wherein the igniter comprises:

a central electrode extending longitudinally along a center axis and terminating in a firing portion;

the firing portion including a plurality of prong tiers distributed axially on the firing portion;

each prong tier including at least one firing prong extending radially outward from the firing portion; and

an igniter body including a port end and a shank; wherein the central electrode extends longitudinally along a center axis of the body such that the firing portion of the central electrode extends from the shank opposing the port end; and

pulsing the high frequency voltage to generate a plasma discharge streamer originating from the at least one firing prong of at least one prong tier of the plurality of prong tiers.

18. The method of claim 17, wherein the igniter further comprises: a dielectric casing fully encapsulating the firing portion of the central electrode;

wherein the shank is made of an insulating material and the dielectric casing is integral with the shank; and

wherein the dielectric casing encapsulates the at least one firing prong of each of the plurality of prong tiers, to define a dielectric barrier adjacent the firing prong.

19. The method of claim 17, wherein the igniter further comprises: a ground electrode operatively attached to the igniter body such that the ground electrode is coaxial with the power electrode and defines a discharge cavity between the ground electrode and the firing portion of the central electrode.

20. The method of claim 19, wherein the ground electrode comprises: a plurality of ground prongs distributed longitudinally along and extending from a surface of the ground electrode into the discharge cavity;

the method further comprising:

forming a plurality of streamers when the voltage is applied to the central electrode;

wherein each respective one of the plurality of streamers is formed between a respective one of the firing prongs and a respective one of the ground prongs.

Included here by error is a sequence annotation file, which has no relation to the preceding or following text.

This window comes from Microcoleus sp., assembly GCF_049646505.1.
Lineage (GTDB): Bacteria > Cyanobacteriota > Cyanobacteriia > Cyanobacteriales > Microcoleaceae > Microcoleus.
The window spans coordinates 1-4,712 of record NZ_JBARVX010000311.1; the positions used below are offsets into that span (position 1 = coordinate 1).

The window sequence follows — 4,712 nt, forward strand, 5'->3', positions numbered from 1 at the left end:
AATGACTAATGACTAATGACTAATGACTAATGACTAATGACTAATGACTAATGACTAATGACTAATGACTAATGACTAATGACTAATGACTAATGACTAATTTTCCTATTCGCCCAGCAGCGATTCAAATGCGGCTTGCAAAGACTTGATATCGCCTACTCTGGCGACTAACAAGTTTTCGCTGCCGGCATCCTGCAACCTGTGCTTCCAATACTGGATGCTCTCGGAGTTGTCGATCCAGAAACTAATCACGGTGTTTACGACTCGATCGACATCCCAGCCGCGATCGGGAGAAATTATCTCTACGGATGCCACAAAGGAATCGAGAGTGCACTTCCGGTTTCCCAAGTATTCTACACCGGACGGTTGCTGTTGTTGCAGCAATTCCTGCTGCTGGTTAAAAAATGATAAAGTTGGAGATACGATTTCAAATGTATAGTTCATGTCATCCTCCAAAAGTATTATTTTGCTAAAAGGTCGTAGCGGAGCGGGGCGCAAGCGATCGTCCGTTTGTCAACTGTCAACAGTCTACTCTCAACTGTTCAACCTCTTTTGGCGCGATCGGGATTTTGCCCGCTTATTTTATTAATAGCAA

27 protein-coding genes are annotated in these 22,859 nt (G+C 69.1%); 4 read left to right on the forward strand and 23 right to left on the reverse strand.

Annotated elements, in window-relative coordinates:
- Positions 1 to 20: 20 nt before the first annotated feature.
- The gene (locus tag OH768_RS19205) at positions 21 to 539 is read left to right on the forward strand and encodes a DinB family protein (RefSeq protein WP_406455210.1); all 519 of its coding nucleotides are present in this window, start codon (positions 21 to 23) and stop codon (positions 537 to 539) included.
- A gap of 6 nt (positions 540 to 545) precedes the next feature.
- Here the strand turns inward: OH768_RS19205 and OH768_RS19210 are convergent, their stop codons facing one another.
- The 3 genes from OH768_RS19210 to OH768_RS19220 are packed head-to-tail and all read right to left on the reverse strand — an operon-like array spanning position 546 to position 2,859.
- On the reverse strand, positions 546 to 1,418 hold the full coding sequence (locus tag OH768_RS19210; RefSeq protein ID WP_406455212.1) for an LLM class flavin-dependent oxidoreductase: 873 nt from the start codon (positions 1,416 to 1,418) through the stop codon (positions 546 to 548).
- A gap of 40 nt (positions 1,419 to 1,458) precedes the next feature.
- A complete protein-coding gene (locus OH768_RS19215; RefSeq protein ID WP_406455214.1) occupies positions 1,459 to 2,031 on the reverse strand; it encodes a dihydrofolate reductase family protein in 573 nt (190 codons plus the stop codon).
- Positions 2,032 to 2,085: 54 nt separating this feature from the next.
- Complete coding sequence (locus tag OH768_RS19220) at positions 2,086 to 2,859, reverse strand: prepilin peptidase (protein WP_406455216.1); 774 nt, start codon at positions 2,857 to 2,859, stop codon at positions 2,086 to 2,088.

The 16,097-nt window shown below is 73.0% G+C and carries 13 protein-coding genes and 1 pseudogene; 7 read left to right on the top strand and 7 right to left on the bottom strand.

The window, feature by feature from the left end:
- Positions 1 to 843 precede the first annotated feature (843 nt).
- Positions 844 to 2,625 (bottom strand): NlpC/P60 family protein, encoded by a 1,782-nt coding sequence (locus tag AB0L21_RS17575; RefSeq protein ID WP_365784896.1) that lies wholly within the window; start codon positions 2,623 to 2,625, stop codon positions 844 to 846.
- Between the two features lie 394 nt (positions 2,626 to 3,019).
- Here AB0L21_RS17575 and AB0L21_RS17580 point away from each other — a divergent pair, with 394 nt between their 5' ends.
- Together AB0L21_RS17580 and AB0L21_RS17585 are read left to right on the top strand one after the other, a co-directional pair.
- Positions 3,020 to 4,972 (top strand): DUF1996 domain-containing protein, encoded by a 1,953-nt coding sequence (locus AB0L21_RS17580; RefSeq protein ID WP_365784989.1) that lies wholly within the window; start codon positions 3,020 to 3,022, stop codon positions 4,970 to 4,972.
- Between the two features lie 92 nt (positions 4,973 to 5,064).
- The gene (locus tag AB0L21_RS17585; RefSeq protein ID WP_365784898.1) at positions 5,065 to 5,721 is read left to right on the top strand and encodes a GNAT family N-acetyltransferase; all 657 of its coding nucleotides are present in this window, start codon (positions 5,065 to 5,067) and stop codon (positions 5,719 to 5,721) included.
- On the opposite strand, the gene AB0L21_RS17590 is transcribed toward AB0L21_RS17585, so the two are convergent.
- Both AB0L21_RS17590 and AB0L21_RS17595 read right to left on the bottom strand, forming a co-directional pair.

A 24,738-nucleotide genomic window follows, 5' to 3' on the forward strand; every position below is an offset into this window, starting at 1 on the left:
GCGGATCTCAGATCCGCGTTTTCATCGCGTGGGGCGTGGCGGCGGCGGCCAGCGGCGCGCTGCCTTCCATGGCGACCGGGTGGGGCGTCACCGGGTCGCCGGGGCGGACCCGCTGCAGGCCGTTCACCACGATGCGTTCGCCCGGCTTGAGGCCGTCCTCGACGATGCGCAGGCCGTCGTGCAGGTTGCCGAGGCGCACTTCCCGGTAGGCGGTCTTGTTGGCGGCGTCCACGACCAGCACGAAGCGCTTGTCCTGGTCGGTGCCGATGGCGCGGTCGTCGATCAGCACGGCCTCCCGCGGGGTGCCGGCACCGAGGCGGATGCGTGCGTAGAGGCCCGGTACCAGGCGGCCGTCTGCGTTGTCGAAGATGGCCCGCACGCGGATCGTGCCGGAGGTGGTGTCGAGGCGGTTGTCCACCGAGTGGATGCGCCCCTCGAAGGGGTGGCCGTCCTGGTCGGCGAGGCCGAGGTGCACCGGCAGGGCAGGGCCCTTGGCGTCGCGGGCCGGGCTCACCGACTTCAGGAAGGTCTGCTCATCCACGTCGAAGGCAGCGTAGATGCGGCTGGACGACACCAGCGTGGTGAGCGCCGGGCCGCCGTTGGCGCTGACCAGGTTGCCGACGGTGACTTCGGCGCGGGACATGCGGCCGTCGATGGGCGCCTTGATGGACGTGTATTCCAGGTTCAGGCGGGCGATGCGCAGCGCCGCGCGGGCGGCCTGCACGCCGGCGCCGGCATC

Description:
PLASMA IGNITION DEVICE

CROSS-REFERENCE TO RELATED APPLICATION

[0001] This application claims the benefit of U.S. Provisional Application

61/944,786, filed February 26, 2014, which is hereby incorporated by reference in its entirety.

TECHNICAL FIELD

[0002] This disclosure relates to a low-temperature plasma ignition device for use in an internal combustion system.

BACKGROUND

[0003] An ignition system in a combustion chamber of an engine includes an igniter for igniting a combustible air-fuel mixture in the chamber. The igniter may use a non-thermal corona discharge generated by the application of high voltage to an electrode such that current flows from sharp corners or projecting points of the electrode to ionize the air in the chamber to create a region of plasma around the electrode providing a plasma discharge streamer to ignite the air- fuel mixture. The plasma discharge streamer is restricted to a small area. Plasma (corona) discharge exhibits a propensity for arcing, such that voltage and/or duration of the ignition event must be closely controlled to minimize or prevent arcing.

[0004] Barrier discharge igniters do not exhibit arcing due to a nonconducting coating which prevents transition of the plasma discharge into an arc. The ignition provided by a barrier discharge igniter is provided by the electrical discharge between two electrodes separated by a dielectric barrier such that the ignition is confined to a small volume defined by the gap between the electrodes. Such a system is described by t. Shiraishi et al. in SAE Technical Paper 201 1-01-0660 entitled Fundamental Analysis of Combustion Initiation Characteristics of Low Temperature Plasma Ignition for Internal Combustion Gasoline Engine, published April 12, 201 1, doi: 10.4271/2011-01-0660.

SUMMARY [0005] A low-temperature plasma ignition device for igniting a combustible air-fuel mixture in a combustion chamber of an engine is provided. The plasma ignition device, also referred to herein as an igniter, includes a central electrode having a firing portion including tiered firing prongs distributed axially along the firing portion of the central electrode. In an installed position in an engine, the firing portion of the central electrode extends into a combustion chamber of the engine. Each tier of firing prongs includes at least one firing prong extending radially from the central electrode and terminating at a firing tip. A high frequency/high voltage pulse is applied to the central electrode such that an electric field forms at each firing prong and is concentrated at the firing tip of the respective firing prong. The electric field ionizes the combustible mixture and provides a plasma discharge igniting the combustible mixture. The plasma discharge may be in the form of a non-equilibrium (cold) plasma discharge streamer, also referred to herein as a discharge streamer, or as a streamer, which originates from the prong tip of the firing prong. The plurality of firing prongs generates multiple streamers to ignite a larger volume of the